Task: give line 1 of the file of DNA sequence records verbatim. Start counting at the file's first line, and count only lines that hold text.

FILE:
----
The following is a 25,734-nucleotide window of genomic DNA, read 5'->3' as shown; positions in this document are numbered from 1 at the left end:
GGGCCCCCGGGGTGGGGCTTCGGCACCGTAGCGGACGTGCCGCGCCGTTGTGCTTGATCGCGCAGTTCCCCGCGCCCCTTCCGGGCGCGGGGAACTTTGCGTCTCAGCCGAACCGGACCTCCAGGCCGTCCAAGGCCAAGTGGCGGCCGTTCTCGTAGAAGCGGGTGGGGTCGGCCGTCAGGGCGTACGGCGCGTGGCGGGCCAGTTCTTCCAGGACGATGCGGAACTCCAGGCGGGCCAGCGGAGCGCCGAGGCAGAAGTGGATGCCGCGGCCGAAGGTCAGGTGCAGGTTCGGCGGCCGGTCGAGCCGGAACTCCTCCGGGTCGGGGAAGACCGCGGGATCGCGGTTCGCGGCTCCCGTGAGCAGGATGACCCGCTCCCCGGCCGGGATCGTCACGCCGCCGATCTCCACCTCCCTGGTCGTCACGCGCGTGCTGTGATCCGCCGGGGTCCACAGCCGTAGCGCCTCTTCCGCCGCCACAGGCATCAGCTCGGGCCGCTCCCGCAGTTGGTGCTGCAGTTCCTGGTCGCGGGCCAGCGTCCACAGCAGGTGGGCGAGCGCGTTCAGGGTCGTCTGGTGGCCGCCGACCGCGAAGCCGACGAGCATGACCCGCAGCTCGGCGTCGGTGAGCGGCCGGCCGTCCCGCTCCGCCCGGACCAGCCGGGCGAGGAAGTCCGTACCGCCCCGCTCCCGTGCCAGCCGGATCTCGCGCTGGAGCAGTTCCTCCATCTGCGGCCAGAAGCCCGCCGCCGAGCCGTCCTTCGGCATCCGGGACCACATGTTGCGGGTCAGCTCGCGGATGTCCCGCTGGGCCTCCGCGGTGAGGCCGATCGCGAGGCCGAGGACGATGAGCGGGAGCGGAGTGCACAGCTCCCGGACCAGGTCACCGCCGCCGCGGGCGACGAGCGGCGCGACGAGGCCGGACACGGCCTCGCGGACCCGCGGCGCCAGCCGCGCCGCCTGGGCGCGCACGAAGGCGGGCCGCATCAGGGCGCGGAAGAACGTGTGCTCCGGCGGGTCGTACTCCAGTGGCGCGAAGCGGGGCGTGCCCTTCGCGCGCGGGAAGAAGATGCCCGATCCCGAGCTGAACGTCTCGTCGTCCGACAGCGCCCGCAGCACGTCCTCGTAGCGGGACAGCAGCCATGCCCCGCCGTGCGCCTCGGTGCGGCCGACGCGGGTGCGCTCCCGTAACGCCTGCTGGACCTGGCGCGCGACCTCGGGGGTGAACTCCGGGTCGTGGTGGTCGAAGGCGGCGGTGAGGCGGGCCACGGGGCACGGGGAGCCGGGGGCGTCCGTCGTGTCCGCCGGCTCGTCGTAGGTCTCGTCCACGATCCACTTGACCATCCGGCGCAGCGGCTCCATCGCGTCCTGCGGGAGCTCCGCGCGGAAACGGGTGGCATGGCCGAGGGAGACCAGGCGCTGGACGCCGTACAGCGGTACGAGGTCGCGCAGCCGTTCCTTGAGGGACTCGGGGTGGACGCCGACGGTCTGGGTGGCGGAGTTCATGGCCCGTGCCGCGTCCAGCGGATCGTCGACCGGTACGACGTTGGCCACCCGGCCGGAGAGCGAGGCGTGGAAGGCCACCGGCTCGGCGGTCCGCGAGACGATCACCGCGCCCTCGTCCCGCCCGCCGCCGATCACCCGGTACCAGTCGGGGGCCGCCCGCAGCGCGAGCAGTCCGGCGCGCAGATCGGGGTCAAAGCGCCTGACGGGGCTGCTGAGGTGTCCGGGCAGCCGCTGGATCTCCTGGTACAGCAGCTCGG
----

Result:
The following is a 25,734-nucleotide window of genomic DNA, read 5'->3' as shown; positions in this document are numbered from 1 at the left end: